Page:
Since we’ve been looking at the business models of so many streaming, peering and music industry start ups, I thought it would be worthwhile to review a few of the more interesting aspects of Apple’s iTunes Music Store.

There are a number of very creative flourishes to the on line music store. The allowance account is a clever touch, enouraging parents to avoid RIAA litigation by giving their kids a few bucks a month download songs.

But the twist I really liked was the iTunes Link Maker. This is an ingenious touch designed to tap into the peer rated aspect of P2P. Anyone with iTunes installed who clicks this link, will be taken to that song in the iTunes store. If you haven’t downloaded iTunes, the link takes you to Apple’s iTunes page. Sharp!

Here’s an example: Check out Jet’s Are You Gonna Be My Girl:    

I smell an “iTune Music Store” associates program coming on. I wonder if Apple can pull off the level of customer relationship that Amazon has done so well.

Tapping into the viral aspect of music sharing shows that Apple has seriosuly considered this business model. I suspect that the music store will be a significant part of Apple’s model going forward. By morphing into a hybrid content/hardware company, they get out from under their limited legacy platform.

Of course, you cannot really discuss this intelligently until you’ve downloaded the program:    

UPDATE: 10/21/03 2:37pm Apple’s iTunes Music Store Team responds to my email query:

“Thanks for your note. AT THIS TIME, we have no plans to create a revenue-sharing affiliate program for the iTunes Music Store.” (emphasis mine)

Best,

The iTunes Music Store Team

Category: Finance, Music

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4 Responses to “iTunes Associate Program?”

  1. Umair Haque says:

    1) they provide an infrastructure for direct positive consumption externalities, which create massive search economies. Long way of saying that people file-share to find other music they like, which is a very significant cost for listeners otherwise.

    2) they provide an implicit form of *insurance* – a kind of guarantee that offsets the risk people face in buying music under moral hazard (a sketchy contract from the labels). I think this is the second big reason people file-share – it’s a simple form of risk-sharing.

    3) they blur the boundaries between the firm and it’s user/consumer base. business models like this create winner-take-all markets.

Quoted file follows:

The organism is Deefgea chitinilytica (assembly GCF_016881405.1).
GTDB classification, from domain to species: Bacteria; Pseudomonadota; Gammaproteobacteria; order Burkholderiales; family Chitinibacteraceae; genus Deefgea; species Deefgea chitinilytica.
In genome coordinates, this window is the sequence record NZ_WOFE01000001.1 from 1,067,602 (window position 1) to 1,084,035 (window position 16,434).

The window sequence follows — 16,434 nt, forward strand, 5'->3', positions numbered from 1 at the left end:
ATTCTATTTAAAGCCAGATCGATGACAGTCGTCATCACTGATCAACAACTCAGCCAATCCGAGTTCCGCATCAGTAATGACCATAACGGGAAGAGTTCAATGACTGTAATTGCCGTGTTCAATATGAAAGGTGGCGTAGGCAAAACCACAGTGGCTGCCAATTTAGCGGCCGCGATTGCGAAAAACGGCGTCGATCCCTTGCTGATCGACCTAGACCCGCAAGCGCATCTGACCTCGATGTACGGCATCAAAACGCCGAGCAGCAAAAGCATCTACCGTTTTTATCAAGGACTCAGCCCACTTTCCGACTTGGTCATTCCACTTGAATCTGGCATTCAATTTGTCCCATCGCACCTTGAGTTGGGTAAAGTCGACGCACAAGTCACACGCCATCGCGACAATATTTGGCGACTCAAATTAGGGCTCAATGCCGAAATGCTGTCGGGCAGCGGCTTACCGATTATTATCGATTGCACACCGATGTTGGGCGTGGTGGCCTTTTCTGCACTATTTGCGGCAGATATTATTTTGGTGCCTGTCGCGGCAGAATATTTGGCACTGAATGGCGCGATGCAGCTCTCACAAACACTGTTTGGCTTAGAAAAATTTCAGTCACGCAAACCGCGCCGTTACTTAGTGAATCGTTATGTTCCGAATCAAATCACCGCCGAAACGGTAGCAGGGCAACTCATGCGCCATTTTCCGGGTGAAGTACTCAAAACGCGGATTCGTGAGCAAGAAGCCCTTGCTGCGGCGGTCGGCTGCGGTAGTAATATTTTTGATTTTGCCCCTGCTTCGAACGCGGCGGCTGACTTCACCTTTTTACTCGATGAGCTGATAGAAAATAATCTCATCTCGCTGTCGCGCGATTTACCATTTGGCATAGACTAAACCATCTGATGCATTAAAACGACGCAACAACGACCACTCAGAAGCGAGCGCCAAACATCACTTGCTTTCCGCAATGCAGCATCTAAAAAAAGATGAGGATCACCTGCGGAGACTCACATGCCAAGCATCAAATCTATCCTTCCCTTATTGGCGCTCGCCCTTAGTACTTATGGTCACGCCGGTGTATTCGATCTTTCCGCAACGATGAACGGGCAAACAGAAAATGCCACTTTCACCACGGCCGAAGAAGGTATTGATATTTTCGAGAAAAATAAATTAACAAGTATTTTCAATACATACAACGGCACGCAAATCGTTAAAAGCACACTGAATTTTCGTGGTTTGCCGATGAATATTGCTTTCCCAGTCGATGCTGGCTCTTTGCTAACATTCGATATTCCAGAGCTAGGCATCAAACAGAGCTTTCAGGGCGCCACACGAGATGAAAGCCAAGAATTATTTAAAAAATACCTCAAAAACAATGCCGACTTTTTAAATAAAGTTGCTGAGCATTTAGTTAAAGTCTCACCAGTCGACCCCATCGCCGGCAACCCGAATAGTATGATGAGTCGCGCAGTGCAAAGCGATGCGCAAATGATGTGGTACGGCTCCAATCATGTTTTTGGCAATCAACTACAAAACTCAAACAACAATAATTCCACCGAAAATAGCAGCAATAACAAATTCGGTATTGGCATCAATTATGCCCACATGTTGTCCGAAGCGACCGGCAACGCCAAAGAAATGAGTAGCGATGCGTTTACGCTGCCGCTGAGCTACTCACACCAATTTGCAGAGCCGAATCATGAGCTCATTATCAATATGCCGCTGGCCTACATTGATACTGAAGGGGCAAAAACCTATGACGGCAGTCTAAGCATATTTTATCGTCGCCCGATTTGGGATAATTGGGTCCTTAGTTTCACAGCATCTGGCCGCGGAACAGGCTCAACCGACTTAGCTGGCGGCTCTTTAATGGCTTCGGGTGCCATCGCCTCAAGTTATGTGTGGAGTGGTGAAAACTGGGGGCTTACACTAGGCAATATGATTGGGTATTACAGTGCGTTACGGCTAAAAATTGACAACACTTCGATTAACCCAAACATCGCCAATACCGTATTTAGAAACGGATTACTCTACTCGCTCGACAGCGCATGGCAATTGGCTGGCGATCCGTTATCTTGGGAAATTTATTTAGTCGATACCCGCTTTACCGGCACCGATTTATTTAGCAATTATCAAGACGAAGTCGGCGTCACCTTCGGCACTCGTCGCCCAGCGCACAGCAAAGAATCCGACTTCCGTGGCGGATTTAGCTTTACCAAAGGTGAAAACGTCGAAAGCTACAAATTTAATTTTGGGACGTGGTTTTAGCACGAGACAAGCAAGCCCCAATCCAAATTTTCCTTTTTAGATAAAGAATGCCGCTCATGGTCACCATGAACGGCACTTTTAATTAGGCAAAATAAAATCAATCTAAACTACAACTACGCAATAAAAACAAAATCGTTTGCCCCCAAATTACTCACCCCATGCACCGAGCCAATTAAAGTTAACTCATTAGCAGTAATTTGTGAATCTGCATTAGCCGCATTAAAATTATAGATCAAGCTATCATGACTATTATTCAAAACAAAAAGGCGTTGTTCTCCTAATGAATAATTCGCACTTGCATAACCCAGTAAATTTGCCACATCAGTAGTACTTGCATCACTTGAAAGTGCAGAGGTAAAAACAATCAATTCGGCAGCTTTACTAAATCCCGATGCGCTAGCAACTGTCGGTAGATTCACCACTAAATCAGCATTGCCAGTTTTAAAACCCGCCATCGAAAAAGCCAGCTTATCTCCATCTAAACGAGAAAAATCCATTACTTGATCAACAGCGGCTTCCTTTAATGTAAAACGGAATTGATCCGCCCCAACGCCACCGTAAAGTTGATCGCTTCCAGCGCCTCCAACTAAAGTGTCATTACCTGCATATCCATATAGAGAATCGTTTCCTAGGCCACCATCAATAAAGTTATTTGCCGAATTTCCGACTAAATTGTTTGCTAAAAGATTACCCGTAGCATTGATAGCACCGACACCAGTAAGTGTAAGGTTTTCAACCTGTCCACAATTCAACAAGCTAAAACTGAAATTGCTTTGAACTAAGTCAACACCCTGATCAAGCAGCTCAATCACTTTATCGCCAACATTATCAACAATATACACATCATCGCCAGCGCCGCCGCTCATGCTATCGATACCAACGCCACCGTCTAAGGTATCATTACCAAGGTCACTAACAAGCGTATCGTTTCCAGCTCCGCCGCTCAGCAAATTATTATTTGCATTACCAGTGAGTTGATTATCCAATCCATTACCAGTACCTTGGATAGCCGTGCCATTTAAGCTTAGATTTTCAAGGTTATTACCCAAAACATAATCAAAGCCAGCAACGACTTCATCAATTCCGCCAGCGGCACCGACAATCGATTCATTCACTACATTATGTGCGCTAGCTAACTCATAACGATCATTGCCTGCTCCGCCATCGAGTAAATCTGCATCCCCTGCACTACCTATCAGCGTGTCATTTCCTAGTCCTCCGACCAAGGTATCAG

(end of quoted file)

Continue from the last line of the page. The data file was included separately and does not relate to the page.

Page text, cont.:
I put up a longer piece yesterday which is related, arguing that music today is fundamentally about risk, and new business models that work must offer some kind of insurance to offset the risk.(see link: http://www.bubblegeneration.com/level2.cfm?resource=musicrisk1).

  2. setmajer says:

    Funny…when I click the ‘iTunes’ link in Safari I get a dialog saying ‘Cannot go to [url] because Mac OS X does not recognize links that begin with “itms”‘.

  3. Adam says:

    An associate linkage from iTunes Radio to the Music Store would be very nice. Hear a song you like on the radio, tag it (in some way) so you can check it/buy it at the store later. No reason why that could not extend to any digital radio (or DVD sound track, TV program, TV advert, etc.), but simpler and immediately sensible to make the connection between iTunes Radio and the Music Store.

  4. I remember at a Mac World San Francisco 1998 the editor of Mac World saying that Apple had lost the desktop war, but the network war was up for grabs. Well, Apple didn’t win that one either. But now there is a war over entertainment, with Apple’s iTunes/iPod in one corner and Microsoft’s WinMedia in the other. And for the first time in my memory, nothing Microsoft seems to be doing will be, at least in my opinion, enough to stave off Apple from dominating. Those of us who have used iTunes and its music store, or as most just call it, iTMS, Apple’s music entertainment offering is unbeatable. And it’s only going to improve. Now that iTMS is available to Windows users, I’ll go ahead and predict that Apple will win the entertainment war. And I doubt music is all that Jobs & Co. are shooting for. An Associates program is one logical step. But what about watching music videos on your iPod, or in iTunes, while listening to your music? And eventually movies.